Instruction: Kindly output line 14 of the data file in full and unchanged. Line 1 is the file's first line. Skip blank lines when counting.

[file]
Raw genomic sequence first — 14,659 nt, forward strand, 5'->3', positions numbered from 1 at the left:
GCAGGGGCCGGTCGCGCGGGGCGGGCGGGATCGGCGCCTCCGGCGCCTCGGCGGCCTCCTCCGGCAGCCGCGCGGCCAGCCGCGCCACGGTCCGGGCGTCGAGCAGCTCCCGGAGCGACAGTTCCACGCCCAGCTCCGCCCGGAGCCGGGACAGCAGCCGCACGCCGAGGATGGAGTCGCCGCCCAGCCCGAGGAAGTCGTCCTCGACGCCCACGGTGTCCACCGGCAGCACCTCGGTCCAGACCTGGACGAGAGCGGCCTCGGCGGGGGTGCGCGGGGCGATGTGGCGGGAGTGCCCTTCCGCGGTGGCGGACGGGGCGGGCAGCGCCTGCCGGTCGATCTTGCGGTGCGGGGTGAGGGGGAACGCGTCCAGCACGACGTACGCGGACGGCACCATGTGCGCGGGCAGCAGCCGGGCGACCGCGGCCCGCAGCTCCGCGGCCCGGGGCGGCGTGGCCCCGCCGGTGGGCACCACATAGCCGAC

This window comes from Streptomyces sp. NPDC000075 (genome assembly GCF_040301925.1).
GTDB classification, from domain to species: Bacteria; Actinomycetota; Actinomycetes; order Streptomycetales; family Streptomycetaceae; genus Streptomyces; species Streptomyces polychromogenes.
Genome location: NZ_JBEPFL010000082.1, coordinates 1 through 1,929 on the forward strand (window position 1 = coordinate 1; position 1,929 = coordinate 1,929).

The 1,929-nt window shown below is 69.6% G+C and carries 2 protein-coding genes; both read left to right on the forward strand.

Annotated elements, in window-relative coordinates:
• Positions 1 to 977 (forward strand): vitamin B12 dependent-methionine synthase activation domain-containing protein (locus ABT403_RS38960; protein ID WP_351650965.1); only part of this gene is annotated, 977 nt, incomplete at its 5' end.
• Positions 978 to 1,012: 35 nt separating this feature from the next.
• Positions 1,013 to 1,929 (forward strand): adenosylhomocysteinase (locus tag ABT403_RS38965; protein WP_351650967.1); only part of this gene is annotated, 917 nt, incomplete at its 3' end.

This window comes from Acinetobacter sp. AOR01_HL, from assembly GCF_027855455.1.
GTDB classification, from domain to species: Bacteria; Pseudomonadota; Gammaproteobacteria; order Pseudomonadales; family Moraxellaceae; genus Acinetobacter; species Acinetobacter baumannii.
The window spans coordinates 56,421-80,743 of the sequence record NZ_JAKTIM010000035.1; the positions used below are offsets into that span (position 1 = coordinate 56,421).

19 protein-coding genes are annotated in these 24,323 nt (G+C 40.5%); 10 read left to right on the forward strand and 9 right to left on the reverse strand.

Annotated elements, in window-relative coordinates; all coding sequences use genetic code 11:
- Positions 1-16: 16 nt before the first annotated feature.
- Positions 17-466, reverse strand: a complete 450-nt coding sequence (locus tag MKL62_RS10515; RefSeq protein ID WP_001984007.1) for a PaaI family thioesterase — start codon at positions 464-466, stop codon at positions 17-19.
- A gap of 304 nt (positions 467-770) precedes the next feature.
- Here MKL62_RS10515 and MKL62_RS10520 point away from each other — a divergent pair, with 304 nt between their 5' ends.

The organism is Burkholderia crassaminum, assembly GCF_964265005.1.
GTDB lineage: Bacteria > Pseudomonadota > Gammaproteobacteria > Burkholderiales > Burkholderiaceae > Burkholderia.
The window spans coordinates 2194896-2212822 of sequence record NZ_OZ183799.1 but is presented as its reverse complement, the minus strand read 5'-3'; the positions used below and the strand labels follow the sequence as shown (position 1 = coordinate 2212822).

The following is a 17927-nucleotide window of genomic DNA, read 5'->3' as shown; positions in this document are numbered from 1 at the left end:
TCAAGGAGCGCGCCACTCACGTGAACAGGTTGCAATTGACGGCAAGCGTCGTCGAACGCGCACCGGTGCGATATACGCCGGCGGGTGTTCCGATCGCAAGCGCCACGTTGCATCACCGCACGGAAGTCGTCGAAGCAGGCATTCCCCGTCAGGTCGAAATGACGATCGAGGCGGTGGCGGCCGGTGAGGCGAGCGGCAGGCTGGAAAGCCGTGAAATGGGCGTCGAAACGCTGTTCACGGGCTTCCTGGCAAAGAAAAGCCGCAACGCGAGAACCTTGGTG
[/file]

19 protein-coding genes are annotated in these 24,323 nt (G+C 40.5%); 10 read left to right on the forward strand and 9 right to left on the reverse strand.